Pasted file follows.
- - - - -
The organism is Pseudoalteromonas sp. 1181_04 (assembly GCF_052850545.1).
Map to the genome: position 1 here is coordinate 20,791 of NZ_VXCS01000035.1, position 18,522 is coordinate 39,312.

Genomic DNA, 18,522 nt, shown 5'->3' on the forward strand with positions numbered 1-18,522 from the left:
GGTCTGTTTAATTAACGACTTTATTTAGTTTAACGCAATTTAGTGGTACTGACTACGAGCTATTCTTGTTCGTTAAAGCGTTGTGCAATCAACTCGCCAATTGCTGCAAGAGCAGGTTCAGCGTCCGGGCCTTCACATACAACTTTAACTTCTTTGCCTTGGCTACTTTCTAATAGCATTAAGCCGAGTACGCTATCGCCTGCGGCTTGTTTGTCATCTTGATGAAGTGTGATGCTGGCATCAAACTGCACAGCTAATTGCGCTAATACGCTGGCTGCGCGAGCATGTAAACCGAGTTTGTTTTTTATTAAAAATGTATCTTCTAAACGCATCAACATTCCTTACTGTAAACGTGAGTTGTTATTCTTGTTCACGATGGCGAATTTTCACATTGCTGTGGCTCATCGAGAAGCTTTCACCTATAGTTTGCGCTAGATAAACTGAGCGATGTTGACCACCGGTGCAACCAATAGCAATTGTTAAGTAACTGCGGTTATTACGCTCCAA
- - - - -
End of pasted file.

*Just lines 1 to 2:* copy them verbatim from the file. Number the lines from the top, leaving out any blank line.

The organism is Pseudoalteromonas sp. 1181_04 (assembly GCF_052850545.1).
Map to the genome: position 1 here is coordinate 20,791 of NZ_VXCS01000035.1, position 18,522 is coordinate 39,312.